On April 20, 2021, the European Commission together with the European High-Performance Computing Joint Undertaking and the Government of Slovenia will inaugurate the operation of the Vega Supercomputer at a high-level ceremony in Maribor, Slovenia. This marks the launch of a first EU supercomputer procured jointly with EU and Member State funds, with a joint investment of EUR 17.2 million.
Executive Vice-President for a Europe Fit for the Digital Age, Margrethe Vestager, said: “We are celebrating today the launch of the Vega supercomputer – the first of several. Supercomputing will open new doors for European SMEs to compete in tomorrow’s high tech economy. Even more importantly, by supporting artificial intelligence to identify the molecules for breakthrough drug treatments, by tracking infections for COVID and other diseases, European supercomputing can help save lives.”
Executive Vice-President Vestager will participate in the launch ceremony on April 20, together with the Prime Minister of Slovenia, Janez Janša. The new Vega supercomputer is capable of 6.9 Petaflops of computer power and will support the development of applications in many domains, such as machine learning, artificial intelligence, and high-performance data analytics. It will help European researchers and industry to make significant advances in bio-engineering, weather forecasting, the fight against climate change, personalised medicine, as well as in the discovery of new materials and drugs that will benefit EU citizens.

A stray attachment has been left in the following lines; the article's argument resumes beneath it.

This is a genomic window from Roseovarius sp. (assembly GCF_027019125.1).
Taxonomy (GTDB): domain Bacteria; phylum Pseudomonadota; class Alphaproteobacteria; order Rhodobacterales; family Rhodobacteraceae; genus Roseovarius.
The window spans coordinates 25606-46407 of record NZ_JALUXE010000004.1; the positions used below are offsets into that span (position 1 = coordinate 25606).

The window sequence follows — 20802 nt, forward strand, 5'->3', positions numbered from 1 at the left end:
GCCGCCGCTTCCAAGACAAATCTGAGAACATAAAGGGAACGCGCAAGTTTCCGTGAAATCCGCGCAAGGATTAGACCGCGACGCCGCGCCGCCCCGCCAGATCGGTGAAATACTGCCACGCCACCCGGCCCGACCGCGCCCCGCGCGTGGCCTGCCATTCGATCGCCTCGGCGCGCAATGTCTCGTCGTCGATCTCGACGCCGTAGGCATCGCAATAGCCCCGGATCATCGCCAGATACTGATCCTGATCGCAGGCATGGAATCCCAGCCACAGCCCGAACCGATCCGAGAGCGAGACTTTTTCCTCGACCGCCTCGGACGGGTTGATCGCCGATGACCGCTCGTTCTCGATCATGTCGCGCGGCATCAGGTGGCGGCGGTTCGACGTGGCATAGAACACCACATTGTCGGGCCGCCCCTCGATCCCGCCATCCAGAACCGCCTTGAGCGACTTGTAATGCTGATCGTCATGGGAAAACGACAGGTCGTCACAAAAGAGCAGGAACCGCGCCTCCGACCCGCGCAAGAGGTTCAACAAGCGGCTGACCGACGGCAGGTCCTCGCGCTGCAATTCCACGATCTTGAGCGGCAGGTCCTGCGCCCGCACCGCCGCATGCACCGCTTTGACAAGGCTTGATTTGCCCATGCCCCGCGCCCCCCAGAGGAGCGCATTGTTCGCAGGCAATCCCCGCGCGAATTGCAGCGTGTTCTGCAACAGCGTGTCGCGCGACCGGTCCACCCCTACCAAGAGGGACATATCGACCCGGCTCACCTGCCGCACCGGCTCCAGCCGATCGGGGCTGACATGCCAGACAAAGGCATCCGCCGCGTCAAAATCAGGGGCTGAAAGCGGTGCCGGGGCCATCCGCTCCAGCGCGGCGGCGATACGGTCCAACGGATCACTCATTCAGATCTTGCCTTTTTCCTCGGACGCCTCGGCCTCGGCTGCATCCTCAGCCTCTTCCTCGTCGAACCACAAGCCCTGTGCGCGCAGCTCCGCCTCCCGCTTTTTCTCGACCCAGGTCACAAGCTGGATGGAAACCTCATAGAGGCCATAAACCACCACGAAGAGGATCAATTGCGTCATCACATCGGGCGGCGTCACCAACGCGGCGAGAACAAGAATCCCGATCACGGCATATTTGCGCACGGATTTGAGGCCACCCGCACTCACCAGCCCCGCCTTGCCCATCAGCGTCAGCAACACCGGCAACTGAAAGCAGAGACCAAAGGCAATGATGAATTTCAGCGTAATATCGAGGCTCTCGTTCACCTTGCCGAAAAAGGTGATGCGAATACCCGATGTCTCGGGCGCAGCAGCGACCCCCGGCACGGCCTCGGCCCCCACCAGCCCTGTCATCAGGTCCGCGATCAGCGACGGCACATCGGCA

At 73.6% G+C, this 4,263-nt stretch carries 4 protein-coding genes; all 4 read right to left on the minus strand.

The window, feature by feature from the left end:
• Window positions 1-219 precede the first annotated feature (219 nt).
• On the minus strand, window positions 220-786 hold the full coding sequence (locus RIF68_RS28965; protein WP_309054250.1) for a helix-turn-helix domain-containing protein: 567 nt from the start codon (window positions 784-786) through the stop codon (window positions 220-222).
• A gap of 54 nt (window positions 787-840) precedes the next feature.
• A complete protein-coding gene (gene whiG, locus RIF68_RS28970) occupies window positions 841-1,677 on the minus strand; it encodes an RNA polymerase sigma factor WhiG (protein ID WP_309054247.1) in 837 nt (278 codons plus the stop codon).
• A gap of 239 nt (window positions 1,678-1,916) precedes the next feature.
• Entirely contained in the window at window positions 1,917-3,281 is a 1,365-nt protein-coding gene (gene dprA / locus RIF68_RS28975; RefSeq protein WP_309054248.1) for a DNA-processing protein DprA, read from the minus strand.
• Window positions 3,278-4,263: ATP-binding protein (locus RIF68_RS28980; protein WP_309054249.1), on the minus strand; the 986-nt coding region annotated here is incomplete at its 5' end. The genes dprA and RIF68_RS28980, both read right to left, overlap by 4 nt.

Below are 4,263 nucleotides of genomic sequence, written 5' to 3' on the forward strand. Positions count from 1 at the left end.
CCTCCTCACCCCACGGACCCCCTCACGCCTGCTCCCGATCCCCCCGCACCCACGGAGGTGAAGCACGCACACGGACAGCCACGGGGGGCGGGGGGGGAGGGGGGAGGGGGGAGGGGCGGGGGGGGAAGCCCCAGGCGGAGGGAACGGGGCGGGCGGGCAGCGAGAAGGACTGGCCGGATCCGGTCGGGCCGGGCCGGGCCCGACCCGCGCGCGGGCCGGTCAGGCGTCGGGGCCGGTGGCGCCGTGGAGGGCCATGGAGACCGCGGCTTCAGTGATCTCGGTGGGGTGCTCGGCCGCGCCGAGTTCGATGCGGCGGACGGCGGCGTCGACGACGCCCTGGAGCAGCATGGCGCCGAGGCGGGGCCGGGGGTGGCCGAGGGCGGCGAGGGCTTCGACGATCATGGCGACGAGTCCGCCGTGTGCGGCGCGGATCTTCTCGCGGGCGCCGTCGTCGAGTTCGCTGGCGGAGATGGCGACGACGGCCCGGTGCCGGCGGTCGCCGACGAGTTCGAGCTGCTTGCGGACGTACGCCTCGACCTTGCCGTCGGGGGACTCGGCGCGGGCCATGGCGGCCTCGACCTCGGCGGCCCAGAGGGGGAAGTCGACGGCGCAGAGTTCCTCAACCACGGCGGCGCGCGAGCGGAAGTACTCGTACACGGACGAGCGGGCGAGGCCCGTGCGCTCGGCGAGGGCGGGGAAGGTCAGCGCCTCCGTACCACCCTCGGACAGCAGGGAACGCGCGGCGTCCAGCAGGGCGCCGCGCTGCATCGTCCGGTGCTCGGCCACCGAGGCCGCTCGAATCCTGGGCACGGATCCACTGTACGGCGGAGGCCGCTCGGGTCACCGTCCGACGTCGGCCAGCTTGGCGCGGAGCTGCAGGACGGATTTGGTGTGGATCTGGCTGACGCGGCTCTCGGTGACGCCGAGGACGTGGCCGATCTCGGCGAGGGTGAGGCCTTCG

The EuroHPC Joint Undertaking pools European and national resources to procure and deploy world-class supercomputers and technologies. In addition to Vega in Slovenia, EuroHPC supercomputers have been acquired and are being installed in the following centres: Sofia Tech Park in Bulgaria, IT4Innovations National Supercomputing Center in Czechia, CINECA in Italy, LuxProvide in Luxembourg, Minho Advanced Computing Center in Portugal, and CSC – IT Center for Science in Finland. Moreover, a Commission proposal for a new Regulation for the EuroHPC Joint Undertaking, presented in September 2020, aims to enable a further investment of €8 billion in the next generation of supercomputers, including emerging technologies such as quantum computers.